Cover image for The terrorist's son : a story of choice
Title:
The terrorist's son : a story of choice
Author:
Ebrahim, Zak, 1983- , author.
Edition:
First TED Books hardcover edition.
Publication Information:
New York : TED Books, Simon & Schuster, Inc., 2014.

©2014
Physical Description:
96 pages : illustrations, portraits ; 19 cm
Summary:
"What is it like to grow up with a terrorist in your home? Zak Ebrahim was only seven years old when, on November 5th, 1990, his father El-Sayed Nosair shot and killed the leader of the Jewish Defense League. While in prison, Nosair helped plan the bombing of the World Trade Center in 1993. In one of his infamous video messages, Osama bin Laden urged the world to "Remember El-Sayed Nosair." In The Terrorist's Son, Ebrahim dispels the myth that terrorism is a foregone conclusion for people trained to hate. Based on his own remarkable journey, he shows that hate is always a choice and so is tolerance. Though Ebrahim was subjected to a violent, intolerant ideology throughout his childhood, he did not become radicalized. Terrorist groups tap into certain vulnerabilities that are usually circumstantial poverty, oppression, disenfranchisement, lack of resources and options. Ebrahim shows how those same vulnerabilities can create great strengths, leading people to form great reserves of empathy and tolerance. He believes that, because we all have a deep capacity for empathy, humans have the choice-and can find the will-to reject negative ideology."--Provided by publisher.
General Note:
"A TED Original"--Dust jacket.

"Zak Ebrahim, author of The Terrorist's Son, " spoke at the TED Conference in 2014. His 9-minute talk, available for free at TED.com, was the inspiration for The Terrorist's Son."--page [98].
Language:
English
Added Author:
ISBN:
9781476784809
Format :
Book

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HV6430.E35 A3 2014 Adult Non-Fiction Biography
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HV6430.E35 A3 2014 Adult Non-Fiction Open Shelf
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Summary

Summary

An extraordinary story, never before told: The intimate, behind-the-scenes life of an American boy raised by his terrorist father--the man who planned the 1993 World Trade Center bombing.

What is it like to grow up with a terrorist in your home? Zak Ebrahim was only seven years old when, on November 5th, 1990, his father El-Sayyid Nosair shot and killed the leader of the Jewish Defense League. While in prison, Nosair helped plan the bombing of the World Trade Center in 1993. In one of his infamous video messages, Osama bin Laden urged the world to "Remember El-Sayyid Nosair."

For Zak Ebrahim, a childhood amongst terrorism was all he knew. After his father's incarceration, his family moved often, and as the perpetual new kid in class, he faced constant teasing and exclusion. Yet, though his radicalized father and uncles modeled fanatical beliefs, to Ebrahim something never felt right. To the shy, awkward boy, something about the hateful feelings just felt unnatural.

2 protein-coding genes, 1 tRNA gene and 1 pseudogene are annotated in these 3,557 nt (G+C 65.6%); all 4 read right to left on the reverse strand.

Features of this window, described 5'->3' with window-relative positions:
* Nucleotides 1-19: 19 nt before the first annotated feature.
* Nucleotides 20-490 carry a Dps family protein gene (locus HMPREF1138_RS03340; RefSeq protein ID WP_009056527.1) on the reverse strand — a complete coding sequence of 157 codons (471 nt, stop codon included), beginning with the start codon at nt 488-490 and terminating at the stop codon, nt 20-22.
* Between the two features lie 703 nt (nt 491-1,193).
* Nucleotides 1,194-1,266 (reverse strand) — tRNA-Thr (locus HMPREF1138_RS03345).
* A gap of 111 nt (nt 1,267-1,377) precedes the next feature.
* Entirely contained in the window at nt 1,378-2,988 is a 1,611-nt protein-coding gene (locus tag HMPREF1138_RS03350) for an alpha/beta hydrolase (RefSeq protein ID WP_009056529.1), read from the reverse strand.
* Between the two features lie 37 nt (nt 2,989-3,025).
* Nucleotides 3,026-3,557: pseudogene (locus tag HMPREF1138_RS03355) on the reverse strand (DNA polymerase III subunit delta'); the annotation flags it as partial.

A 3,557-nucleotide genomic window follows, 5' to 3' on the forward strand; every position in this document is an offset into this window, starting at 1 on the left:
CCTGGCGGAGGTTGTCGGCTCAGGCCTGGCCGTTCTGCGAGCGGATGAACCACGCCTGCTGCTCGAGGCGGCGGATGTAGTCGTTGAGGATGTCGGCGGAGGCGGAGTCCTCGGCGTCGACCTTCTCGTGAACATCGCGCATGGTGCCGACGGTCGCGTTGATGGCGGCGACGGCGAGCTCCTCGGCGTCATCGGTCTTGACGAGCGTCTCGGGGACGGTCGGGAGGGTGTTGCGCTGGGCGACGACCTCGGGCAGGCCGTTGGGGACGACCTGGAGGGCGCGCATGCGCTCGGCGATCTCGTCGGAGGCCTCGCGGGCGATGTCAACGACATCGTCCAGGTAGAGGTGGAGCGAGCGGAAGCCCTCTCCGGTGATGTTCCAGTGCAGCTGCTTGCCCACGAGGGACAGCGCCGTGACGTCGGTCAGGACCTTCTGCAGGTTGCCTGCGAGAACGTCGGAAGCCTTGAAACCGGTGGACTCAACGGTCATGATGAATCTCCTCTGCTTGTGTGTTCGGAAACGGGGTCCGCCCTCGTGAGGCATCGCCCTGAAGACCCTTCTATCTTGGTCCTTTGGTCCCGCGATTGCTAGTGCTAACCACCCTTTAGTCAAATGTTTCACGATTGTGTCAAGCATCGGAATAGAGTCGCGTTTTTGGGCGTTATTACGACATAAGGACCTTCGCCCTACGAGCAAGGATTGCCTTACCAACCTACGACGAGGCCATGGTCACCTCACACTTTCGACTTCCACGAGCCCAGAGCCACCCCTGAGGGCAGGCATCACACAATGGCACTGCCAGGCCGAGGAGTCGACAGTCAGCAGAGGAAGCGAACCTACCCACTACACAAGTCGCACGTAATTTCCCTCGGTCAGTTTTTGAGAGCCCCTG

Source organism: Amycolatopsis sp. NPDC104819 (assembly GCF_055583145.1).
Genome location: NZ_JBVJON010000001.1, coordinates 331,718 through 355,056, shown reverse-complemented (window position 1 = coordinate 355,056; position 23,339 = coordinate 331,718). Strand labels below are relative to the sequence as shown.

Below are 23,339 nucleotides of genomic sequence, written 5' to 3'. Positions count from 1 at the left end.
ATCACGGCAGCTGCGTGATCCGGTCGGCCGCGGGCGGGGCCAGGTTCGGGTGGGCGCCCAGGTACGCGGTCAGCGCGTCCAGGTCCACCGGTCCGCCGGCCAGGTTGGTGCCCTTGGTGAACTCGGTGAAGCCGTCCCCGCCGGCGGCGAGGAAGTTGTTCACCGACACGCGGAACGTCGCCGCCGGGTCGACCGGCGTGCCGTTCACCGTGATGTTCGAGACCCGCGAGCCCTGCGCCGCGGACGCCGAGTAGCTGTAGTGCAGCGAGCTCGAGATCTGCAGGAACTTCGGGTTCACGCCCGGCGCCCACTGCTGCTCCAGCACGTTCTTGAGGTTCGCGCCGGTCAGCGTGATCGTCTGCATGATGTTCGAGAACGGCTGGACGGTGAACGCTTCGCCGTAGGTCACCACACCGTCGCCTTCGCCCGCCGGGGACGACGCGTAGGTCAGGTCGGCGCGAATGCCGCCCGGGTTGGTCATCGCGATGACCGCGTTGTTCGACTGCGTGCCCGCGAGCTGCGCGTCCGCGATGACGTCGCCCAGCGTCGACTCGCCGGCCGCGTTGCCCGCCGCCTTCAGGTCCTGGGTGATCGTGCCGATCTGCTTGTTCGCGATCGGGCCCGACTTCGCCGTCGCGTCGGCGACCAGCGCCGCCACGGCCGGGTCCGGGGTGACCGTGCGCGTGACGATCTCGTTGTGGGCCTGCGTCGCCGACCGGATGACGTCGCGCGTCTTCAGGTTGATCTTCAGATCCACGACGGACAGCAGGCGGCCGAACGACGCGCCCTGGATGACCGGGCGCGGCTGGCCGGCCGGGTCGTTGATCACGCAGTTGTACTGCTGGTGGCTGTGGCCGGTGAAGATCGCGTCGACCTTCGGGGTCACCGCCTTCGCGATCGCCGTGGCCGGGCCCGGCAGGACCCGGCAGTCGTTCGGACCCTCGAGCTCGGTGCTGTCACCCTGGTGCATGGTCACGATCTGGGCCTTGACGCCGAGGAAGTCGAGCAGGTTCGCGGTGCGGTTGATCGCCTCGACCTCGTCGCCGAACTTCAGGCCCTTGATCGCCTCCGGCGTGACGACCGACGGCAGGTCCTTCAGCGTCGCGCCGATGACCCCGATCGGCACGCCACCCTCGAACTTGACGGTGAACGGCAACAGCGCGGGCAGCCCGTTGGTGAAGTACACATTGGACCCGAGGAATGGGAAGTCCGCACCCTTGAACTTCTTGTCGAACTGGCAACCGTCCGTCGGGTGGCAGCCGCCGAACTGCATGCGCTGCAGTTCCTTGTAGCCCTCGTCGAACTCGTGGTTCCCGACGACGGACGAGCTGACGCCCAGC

In this book, Ebrahim dispels the myth that terrorism is a foregone conclusion for people trained to hate. Based on his own remarkable journey, he shows that hate is always a choice--but so is tolerance. Though Ebrahim was subjected to a violent, intolerant ideology throughout his childhood, he did not become radicalized. Ebrahim argues that people conditioned to be terrorists are actually well positioned to combat terrorism, because of their ability to bring seemingly incompatible ideologies together in conversation and advocate in the fight for peace. Ebrahim argues that everyone, regardless of their upbringing or circumstances, can learn to tap into their inherent empathy and embrace tolerance over hatred. His original, urgent message is fresh, groundbreaking, and essential to the current discussion about terrorism.


Reviews 1

Library Journal Review

Ebrahim had every reason to embrace that destructive union of intolerance and aggression known as terrorism. Only seven years old when his father, El-Sayyid Nosair, murdered the leader of the Jewish Defense League, Ebrahim grew up exposed daily to distorted Islamic preachments and had to contend with American public school bullies and other challenges. Instead of following a stereotypical path, Ebrahim has chosen a life of tolerance and advocates for children impacted by hate-filled adults. It's a book of modest length yet of transporting ambition: that those who transcend their turbulent past are uniquely poised to offer a message of hope. Verdict Ebrahim's quietly vulnerable reading lends an emotional charge to this necessary work. Recommended.-Kelly Sinclair, Temple P.L., TX (c) Copyright 2015. Library Journals LLC, a wholly owned subsidiary of Media Source, Inc. No redistribution permitted.


Table of Contents

Chapter 1 November 5, 1990. Cliffside Park, New Jerseyp. 1
Chapter 2 Present Dayp. 12
Chapter 3 1981. Pittsburgh, Pennsylvaniap. 17
Chapter 4 1986. Jersey City, New Jerseyp. 28
Chapter 5 January 1991. Rikers Island Correctional Facility, New Yorkp. 38
Chapter 6 December 21, 1991. New York Supreme Court, Manhattanp. 47
Chapter 7 February 26, 1993. Jersey City, New Jerseyp. 54
Chapter 8 April 1996. Memphis, Tennesseep. 62
Chapter 9 December 1998. Alexandria, Egyptp. 72
Chapter 10 July 1999. Philadelphia, Pennsylvaniap. 76
Chapter 11 Epiloguep. 88